In the spirit of the season, let’s look at five things that Oakland A’s fans have to be thankful for these days.
Some are obvious points, a couple might have flown under your radar. And if you were to make up your own list, granted it might look a lot different than this one.
But to get the conversation started, here’s five things A’s fans can be thankful for:
1. Three playoff appearances in three years: It’s sort of a no-brainer, but sometimes it’s easy to lose sight of the big picture and appreciate how good this team has been since 2012. Why was last season’s second-half crash and Wild Card exit such a disappointment? Because there were huge expectations, and something is going right when expectations are such that fans demand the A’s not only reach the postseason, but advance once they get there.
[STIGLICH: A's name Dan Kantrovitz assistant GM]
Remember 2007-2011? Well, maybe you don’t. For five seasons, the A’s were painfully mediocre, going 381-428 (.471) and failing to capture our imagination. They weren’t great, they weren’t terrible. They were just plain boring. That’s not the case anymore, with the product on the field and the personalities in the clubhouse.
2. The draft class of 2012: The marquee pick of that class was the since-traded Addison Russell. Let’s not even go there. But that draft also brought the A’s shortstop Daniel Robertson and first baseman Matt Olson, and both look like promising future pieces of Oakland’s infield. Robertson’s tools aren’t as flashy as Russell’s, but he led the Single-A California League with 170 hits in 2014 and has impressed with his defensive instincts. Olson’s 37 home runs were third-most in all of the minor leagues, and though he’ll probably always post high strikeout numbers, he also drew 117 walks last season.
And it appears the A’s might have gotten a nice steal in that draft with 20th round pick Boog Powell (no relation to the former Baltimore Oriole great of the same name). The center fielder had a nice showing in the Arizona Fall League and is learning how to tailor his game to take advantage of his speed.
3. The Bringer Of Production: Josh Donaldson has developed into one of the American League’s finest all-around players. The self-proclaimed “Bringer of Rain” has averaged 27 homers and 96 RBI over the past two seasons while playing Gold Glove-caliber defense at third base. He’s also notched consecutive top-10 MVP finishes.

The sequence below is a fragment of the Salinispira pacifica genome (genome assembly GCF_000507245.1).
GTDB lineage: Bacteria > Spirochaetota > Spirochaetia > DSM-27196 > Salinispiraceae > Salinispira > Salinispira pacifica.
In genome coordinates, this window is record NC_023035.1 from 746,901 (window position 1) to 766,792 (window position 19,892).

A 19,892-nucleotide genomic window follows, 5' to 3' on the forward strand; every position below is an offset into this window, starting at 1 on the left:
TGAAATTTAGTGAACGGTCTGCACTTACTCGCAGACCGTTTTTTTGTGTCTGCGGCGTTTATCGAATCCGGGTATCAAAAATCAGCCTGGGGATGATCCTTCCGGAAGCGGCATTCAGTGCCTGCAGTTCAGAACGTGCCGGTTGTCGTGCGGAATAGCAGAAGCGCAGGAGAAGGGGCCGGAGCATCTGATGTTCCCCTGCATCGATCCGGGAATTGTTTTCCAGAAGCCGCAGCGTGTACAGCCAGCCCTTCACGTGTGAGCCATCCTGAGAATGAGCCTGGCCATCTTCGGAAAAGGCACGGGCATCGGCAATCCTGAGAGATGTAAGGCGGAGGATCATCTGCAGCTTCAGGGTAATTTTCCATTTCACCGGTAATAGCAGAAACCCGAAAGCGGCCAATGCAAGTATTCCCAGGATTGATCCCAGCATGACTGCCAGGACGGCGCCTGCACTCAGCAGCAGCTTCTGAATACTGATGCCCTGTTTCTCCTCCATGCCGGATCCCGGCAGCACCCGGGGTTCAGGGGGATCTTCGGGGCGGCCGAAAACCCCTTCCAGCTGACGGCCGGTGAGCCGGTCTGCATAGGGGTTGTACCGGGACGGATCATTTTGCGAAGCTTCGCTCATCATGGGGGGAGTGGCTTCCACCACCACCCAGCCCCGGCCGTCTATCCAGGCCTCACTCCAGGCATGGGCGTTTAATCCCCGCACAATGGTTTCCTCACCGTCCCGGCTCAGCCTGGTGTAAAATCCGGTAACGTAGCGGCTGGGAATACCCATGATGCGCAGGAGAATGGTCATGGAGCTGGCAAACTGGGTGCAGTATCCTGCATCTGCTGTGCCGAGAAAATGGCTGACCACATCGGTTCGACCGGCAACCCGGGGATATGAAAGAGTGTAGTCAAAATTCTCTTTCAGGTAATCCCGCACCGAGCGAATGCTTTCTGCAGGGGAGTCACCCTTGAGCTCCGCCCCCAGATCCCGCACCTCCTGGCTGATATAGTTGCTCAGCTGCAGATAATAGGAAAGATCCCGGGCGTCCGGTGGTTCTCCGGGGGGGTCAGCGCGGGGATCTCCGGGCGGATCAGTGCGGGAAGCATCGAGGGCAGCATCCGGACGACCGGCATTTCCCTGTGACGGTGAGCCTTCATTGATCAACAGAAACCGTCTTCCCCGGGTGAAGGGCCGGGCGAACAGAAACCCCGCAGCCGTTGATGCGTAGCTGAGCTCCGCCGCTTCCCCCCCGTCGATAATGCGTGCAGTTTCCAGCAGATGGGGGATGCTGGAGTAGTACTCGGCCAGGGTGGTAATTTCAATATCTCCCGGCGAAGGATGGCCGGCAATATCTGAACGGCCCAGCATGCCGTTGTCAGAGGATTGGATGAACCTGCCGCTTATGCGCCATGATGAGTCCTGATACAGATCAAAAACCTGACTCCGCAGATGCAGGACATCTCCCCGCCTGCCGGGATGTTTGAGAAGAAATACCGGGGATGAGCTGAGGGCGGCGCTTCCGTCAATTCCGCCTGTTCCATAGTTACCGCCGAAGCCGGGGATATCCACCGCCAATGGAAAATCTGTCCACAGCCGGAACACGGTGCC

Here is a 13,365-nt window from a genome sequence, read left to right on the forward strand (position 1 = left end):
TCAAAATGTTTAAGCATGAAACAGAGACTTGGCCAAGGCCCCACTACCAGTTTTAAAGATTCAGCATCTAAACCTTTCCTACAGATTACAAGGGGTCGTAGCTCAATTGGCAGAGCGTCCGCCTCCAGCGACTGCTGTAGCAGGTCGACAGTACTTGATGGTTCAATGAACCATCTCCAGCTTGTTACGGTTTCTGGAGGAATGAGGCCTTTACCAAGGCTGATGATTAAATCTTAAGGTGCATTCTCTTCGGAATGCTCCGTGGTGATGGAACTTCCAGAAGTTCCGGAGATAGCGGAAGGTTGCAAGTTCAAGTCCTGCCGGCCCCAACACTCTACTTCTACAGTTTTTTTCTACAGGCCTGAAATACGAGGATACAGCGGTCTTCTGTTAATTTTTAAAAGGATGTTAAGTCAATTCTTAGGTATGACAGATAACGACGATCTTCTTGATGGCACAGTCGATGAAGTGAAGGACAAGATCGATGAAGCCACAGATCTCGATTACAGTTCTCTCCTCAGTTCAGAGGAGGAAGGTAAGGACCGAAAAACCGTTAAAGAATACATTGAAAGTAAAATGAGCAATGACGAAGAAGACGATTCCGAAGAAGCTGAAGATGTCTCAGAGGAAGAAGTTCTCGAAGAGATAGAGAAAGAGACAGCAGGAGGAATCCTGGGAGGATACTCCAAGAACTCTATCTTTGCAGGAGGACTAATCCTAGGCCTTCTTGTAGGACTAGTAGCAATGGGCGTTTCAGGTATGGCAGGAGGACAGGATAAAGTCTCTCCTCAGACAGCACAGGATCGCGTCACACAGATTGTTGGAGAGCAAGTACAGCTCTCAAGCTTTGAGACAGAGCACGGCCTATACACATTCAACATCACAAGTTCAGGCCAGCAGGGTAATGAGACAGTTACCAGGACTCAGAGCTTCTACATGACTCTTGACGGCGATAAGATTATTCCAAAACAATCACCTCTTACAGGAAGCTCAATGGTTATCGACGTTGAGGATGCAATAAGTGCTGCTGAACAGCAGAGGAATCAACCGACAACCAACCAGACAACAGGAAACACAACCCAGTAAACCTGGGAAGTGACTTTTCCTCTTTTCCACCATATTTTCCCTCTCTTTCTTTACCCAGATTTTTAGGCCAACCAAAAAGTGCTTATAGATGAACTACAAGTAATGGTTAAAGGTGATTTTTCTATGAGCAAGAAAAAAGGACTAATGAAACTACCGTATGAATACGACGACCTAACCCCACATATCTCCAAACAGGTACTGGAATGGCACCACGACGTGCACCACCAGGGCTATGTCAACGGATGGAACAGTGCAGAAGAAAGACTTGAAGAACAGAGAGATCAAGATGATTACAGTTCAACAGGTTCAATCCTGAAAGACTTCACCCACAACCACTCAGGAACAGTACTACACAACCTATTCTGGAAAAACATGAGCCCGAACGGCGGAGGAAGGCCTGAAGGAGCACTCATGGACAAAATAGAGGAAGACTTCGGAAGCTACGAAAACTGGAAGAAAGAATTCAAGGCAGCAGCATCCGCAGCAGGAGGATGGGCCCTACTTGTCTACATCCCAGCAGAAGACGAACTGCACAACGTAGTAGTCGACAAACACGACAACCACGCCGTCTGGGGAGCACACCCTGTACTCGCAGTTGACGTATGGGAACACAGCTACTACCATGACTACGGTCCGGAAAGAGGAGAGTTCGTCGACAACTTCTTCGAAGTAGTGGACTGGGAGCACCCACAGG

[STIGLICH: A's acquire 1B Davis from Pirates]
It’ll be interesting to see how things play out between Donaldson and the A’s in his first go-round with salary arbitration this offseason. Last winter, his contract was renewed at the league minimum of $500,000 -– not an uncommon occurrence for top players who have yet to become eligible for arbitration. He’s due a hefty raise this winter and we’ll see how easy or difficult it is for Donaldson’s camp and the A’s to find common ground on a salary for 2015. And surely it caught Donaldson’s attention that the Mariners reportedly are giving their own third baseman, Kyle Seager, a seven-year $100 million contract.
4. The Miracle Of (Baseball) Medicine: Take a look at the quality arms the A’s stand to add at some point next season with pitchers returning from Tommy John surgery. We caution that absolutely nothing should be taken for granted in the comeback from reconstructive elbow surgery. But if the current timetables hold, the A’s could get starters Jarrod Parker and A.J. Griffin back around May or June, and that would provide quite a boost for the rotation. (Parker is coming off his second Tommy John procedure, so his rehab bears watching in particular.)
Looking down the pipeline, minor league right-hander Raul Alcantara should return at some point in ‘15 after undergoing Tommy John surgery last May. Alcantara, who turns 22 in early December, was ranked as the A’s top pitching prospect by Baseball America before last season.
5. Modern Scoreboards!: New hi-def LED scoreboards should be up and running at the Coliseum for the start of the upcoming season, a team official confirmed. And anyone who ever squinted up at the old, outdated scoreboards, trying to make out a player’s stats among all the missing bulbs, knows this development is worth celebrating. The new video boards will be mounted in left and right field, same location as the old ones. Two full-color “ribbon” boards will also be installed between the first and second decks, stretching about 400 feet from each dugout to the outfield. As the wait for a new ballpark stretches on and on, you might as well endulge in this small victory that should improve your Coliseum experience.